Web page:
Decent minigames with none of the crowds!
Disneyland Adventures (DLA) is a great Kinect game aimed at the under 8 year old crowd. It’s a pretty good reproduction of California’s Disneyland (not Florida’s DisneyWorld). Little extra touches abound such as the posters in the front entrance and the in-park music that changes as you walk around.
Navigating the park is done by holding out your arm in a salute-like fashion, and then rotating it to turn around. It works pretty well. Only the player “in front” can steer the experience, so if you have a companion playing they just tag along behind you. This is nice because in a 2 player situation, the adult can usually steer the child around the environment and towards the attractions.
Annoyingly, you can’t seem to choose the gender of your on-screen avatar, and it doesn’t use the built in Xbox avatar system. It seems to randomly generate a boy or a girl for each player, and re-generates the avatar every time a player enters or leaves the game. It did aggravate my daughter that every time she walked out of frame she had to wave frantically at the Kinect again and be re-assigned an avatar that looked different.
You can interact with the various characters that stand around the park. Most of them have fetch type quests for you, and you enter the minigames to collect coins to purchase items to complete these quests. You wave at the characters when you’re within range of them, and from there you can dance with them, high-five, hug them, things of that nature. It was pretty cool seeing my daughter’s face light up when she bowed to Alice and the character bowed back, or how put off Captain Hook acted when my daughter asked him for a hug.
Speech recognition is pretty good. You can simply say “Park Map” or “Alice in Wonderland” or even “Quit game” and the game will do it for you. I was pretty impressed with the ease of the speech system.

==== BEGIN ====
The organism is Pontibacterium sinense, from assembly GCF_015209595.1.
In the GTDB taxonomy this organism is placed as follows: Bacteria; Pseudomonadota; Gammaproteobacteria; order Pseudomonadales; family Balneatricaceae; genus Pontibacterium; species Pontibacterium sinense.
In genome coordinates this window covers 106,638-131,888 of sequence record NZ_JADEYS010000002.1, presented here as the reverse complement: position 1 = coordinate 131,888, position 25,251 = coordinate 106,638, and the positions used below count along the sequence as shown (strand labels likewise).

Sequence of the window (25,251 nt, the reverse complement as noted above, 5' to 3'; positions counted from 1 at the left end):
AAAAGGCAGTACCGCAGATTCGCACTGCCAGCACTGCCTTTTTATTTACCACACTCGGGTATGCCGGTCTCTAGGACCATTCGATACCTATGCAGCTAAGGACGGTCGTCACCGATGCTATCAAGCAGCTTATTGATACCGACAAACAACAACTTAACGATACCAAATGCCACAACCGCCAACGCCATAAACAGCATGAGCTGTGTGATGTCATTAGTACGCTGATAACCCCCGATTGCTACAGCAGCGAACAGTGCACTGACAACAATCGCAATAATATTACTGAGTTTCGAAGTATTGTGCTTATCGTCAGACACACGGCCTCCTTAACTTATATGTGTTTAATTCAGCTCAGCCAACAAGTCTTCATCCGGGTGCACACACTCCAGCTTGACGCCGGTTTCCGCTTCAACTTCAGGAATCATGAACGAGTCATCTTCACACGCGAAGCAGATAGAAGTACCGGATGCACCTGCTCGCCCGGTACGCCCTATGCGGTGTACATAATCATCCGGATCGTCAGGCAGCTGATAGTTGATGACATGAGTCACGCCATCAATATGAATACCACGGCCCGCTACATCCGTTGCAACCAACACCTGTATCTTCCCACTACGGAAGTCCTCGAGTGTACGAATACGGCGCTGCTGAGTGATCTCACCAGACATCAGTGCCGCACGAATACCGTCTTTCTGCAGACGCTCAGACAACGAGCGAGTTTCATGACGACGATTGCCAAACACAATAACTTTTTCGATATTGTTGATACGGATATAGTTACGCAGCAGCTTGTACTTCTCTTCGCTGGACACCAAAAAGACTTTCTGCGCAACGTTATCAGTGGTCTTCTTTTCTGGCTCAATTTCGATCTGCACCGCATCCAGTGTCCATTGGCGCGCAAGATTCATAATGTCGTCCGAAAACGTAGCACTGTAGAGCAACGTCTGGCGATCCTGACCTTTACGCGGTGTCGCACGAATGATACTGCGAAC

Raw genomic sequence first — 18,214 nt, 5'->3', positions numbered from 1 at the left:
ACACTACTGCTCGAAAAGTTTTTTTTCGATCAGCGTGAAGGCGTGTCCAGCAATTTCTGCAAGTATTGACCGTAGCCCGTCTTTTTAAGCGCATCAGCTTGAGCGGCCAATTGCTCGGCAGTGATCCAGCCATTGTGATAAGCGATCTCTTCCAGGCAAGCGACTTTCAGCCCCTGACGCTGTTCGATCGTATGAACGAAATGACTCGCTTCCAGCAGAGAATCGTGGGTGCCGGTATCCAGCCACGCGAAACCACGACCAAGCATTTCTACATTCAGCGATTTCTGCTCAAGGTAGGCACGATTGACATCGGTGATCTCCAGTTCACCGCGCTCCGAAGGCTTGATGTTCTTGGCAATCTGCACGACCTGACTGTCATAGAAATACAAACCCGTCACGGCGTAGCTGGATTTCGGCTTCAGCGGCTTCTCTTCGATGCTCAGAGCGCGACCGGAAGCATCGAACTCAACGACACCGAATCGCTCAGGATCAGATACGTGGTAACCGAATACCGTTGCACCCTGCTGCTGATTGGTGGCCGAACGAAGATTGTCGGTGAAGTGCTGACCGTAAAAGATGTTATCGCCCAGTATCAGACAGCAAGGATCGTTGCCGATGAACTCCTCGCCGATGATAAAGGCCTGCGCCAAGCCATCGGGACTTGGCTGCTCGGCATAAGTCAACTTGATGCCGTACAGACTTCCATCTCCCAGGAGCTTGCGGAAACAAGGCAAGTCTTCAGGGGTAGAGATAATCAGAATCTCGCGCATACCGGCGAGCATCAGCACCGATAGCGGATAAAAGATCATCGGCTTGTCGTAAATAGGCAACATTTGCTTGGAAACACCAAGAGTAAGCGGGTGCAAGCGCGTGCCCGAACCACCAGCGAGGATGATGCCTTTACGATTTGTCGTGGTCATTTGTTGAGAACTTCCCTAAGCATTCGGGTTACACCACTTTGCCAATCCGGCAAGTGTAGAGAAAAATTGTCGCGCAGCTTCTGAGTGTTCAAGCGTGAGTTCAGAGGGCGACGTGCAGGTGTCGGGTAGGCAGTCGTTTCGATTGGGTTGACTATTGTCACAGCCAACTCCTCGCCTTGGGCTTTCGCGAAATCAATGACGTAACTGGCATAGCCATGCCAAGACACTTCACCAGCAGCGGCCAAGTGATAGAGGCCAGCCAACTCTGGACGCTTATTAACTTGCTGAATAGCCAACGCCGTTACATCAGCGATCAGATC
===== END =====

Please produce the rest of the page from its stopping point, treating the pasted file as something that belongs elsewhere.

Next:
There are 8 or so different minigames in the park, many of them broken into several “chapters”. The Alice in Wonderland minigame starts with avoiding furniture as you fall down a rabbit hole, then turns into the croquet match where you roll around a pathway avoiding obstacles. Finally, you dance around to fill a meter and then strike a particular pose in the Mad Hatter segment. All the while, your actions award you with coins that you spend in the park on outfits or autograph books.
Many of the games fall into these same categories: moving around to dodge (or collect) items as you careen down a predetermined pathway, dancing, and mimicking onscreen actions, Simon Says style. The activity level involves a lot of leaning and jumping.
In addition, you can ride several other rides non-interactively, like the merry go round and Dumbo Fliers. You simply activate the ride and it places the camera in the appropriate place, giving you the illusion you’re riding it from a fixed viewpoint (even though you can’t do anything but exit the ride). It’s actually a nice touch – it reinforces the illusion that the game is a simulation of the park and not just a series of minigames.
If you don’t want to wander around the park towards the attractions, you can use the Fast Pass feature from the main menu to skip directly to the minigames. Sadly you still have to wander around the park once to find the attractions – you can’t just jump into all of them directly from the main menu until you unlock them by wandering the park.
Graphics are pretty decent – they’re mostly cell shaded once you get into the minigames. Kinect detection is also pretty good, but I needed quite a bit of extra light in my space to maximize the experience.
Some of the minigames are clunkers and some, we never figured out what we’re supposed to be doing, so we just kind of waved around frantically until it was over. Fortunately each minigame location has a few chapters associated with it, so if you love Peter Pan but can’t stand the 2 chapter of his minigame, you still have a couple other chapters to experience the character with.
The game is definitely geared more towards little girls than boys. Many of the minigames involve dancing, posing, and collecting things instead of the frantic activity you’d fine in a game like Kinect Sports. It’s not a “party game” and only the most Disney obsessed adults will be entertained for long.
It’s all non competitive and “failing” a chapter only means you didn’t get as many coins or stars as you could have. All minigames are over after a period of time regardless of how well the performance was. The activities are done well enough but some of the minigames do have a tendency to play themselves (which in practice is actually a pretty good thing for younger kids).
It’s a little too advanced for the under 6 crowd to navigate on their own, but that works out well for me as it’s great father-daughter time.